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Victory In Europe Day

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Victory in Europe Day (V-E Day or VE Day) was May 7/8, 1945, the date when the Allies during World War II formally celebrated the defeat of Nazi Germany and the end of Adolf Hitler's Third Reich. (For the end of the war with Japan, see VJ-day.)

 

On that date, massive celebrations took place, notably in London, where over a million people celebrated in a carnival atmosphere the end of the European war, though rationing of food and clothing was to continue for a number of years. In London crowds massed in particular in Trafalgar Square and up The Mall to Buckingham Palace, where King George VI and Queen Elizabeth, accompanied by the Prime Minister, Winston Churchill, appeared on the balcony of the Palace to cheering crowds. Princess Elizabeth (the future Queen Elizabeth II) and her sister Princess Margaret were allowed to wander anonymously among the crowds and take part in the celebrations in London.

 

In the United States, President Harry Truman, who celebrated his 61st birthday that day, dedicated the victory to the memory of his predecessor, Franklin D. Roosevelt, because he had been so committed to ending the war. Roosevelt had died less than a month earlier, on April 12. Flags remained at half-staff for the remainder of the 30-day mourning period, which ended on May 12, to pay tribute to Roosevelt's commitment towards ending the war.

 

At 02:41 on the morning of, May 7, 1945, at the SHAEF headquarters in Rheims, France, the Chief-of-Staff of the German Armed Forces High Command, General Alfred Jodl, signed the unconditional surrender documents for all German forces to the Allies. All active operations were to cease at 23:01 Central European Time on May 8 1945. However as the British were operating on British Double Summer Time this was 00:01 May 9 in London.[1]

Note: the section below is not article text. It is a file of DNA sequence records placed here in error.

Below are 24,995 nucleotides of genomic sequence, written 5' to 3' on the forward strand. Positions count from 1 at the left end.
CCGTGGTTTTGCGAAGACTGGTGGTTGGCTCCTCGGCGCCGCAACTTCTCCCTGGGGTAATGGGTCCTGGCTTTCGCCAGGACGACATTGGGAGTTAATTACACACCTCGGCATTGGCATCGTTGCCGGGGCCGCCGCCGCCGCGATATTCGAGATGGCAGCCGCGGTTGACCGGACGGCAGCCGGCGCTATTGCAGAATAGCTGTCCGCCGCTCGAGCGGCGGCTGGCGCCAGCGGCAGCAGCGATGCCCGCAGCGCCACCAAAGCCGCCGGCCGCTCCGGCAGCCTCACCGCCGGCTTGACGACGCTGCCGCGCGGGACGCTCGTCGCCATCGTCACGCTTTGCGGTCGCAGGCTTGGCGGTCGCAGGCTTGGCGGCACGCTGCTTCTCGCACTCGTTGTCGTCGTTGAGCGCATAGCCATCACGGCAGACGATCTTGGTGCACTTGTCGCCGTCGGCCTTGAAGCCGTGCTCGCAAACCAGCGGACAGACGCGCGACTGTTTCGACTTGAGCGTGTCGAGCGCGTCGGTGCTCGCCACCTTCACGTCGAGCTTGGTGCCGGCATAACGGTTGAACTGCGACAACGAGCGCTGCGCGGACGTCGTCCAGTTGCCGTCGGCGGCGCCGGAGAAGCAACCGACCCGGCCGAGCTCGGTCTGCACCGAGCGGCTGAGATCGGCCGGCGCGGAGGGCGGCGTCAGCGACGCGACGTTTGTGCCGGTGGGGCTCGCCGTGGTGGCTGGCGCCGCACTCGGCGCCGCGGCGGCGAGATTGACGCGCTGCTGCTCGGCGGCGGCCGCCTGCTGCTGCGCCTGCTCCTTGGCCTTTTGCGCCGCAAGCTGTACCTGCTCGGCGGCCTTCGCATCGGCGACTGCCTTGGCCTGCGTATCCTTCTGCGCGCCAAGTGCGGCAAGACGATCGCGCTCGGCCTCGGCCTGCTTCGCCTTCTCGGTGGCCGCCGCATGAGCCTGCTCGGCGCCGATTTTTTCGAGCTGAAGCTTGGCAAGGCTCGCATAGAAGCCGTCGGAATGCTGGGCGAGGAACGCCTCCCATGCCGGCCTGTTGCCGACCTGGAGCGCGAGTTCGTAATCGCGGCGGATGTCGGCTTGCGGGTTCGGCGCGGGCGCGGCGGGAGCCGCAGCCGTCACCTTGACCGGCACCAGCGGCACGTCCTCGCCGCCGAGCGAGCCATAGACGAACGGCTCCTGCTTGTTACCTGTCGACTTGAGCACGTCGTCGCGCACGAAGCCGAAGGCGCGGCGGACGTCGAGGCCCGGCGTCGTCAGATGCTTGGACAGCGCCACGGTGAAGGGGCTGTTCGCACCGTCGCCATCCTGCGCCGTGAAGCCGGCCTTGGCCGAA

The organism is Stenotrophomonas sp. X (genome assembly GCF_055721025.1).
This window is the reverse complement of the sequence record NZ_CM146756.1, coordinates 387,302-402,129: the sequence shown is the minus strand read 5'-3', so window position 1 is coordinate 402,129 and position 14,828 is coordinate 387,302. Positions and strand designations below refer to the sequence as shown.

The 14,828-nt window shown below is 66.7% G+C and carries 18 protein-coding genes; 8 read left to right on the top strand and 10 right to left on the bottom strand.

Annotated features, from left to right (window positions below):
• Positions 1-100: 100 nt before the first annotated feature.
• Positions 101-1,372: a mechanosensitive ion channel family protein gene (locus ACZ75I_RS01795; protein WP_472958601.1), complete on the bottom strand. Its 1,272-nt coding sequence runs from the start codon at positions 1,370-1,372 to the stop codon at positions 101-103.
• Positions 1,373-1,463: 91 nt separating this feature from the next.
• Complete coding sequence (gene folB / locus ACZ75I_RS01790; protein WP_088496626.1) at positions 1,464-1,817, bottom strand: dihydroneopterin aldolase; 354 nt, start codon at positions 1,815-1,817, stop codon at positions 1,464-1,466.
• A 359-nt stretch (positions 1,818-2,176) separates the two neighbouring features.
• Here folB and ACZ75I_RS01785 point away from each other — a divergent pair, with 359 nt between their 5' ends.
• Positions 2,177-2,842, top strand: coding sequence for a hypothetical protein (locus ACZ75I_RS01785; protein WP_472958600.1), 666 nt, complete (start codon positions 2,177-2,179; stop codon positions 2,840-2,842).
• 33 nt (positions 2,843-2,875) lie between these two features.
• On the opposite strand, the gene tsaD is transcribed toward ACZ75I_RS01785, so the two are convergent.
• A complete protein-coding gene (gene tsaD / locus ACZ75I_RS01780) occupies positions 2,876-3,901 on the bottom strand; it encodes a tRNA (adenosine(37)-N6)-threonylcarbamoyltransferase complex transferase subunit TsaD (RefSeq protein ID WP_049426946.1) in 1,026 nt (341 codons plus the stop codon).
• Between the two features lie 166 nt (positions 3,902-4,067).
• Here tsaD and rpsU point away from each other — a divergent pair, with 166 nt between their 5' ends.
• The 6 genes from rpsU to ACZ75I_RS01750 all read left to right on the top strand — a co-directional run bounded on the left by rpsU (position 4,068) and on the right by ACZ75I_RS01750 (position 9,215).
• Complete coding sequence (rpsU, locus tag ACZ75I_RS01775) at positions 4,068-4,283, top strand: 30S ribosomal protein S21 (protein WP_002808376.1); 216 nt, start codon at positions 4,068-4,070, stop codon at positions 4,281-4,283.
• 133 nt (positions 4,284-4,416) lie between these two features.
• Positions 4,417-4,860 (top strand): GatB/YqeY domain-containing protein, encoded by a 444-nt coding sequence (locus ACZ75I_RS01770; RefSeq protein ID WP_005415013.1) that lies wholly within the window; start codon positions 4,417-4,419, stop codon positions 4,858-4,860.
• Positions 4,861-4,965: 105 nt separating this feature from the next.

Western journalists broke the bombshell news of Germany's surrender prematurely, precipitating the earlier celebration. Fighting continued on the Eastern front in May however, when the Germans surrendered specifically to the Soviets at Karlshorst. The Soviet Union kept to the agreed celebration date, and Russia and other countries still commemorate the end of World War II, a significant part of which is known as the Great Patriotic War in Russia and other parts of the former Soviet Union, as Victory Day on May 9.

 

By 8 May 1945, most of Germany had already been taken by Allied forces. Hence V-E day itself was not such a drastic change for most German civilians. In the years after, V-E day was predominantly perceived as the day of defeat. But over the decades, this perception changed, culminating in the speech by West German President Richard von Weizsäcker on the 40th anniversary of V-E day in 1985, in which he called 8 May "the day of liberation" from the Nazi government.

 

The Allied victory over Japan, and with it the formal end of World War II, was known as V-J Day. It took place on August 14/15, 1945.

 

http://en.wikipedia.org/wiki/Victory_in_Europe_Day

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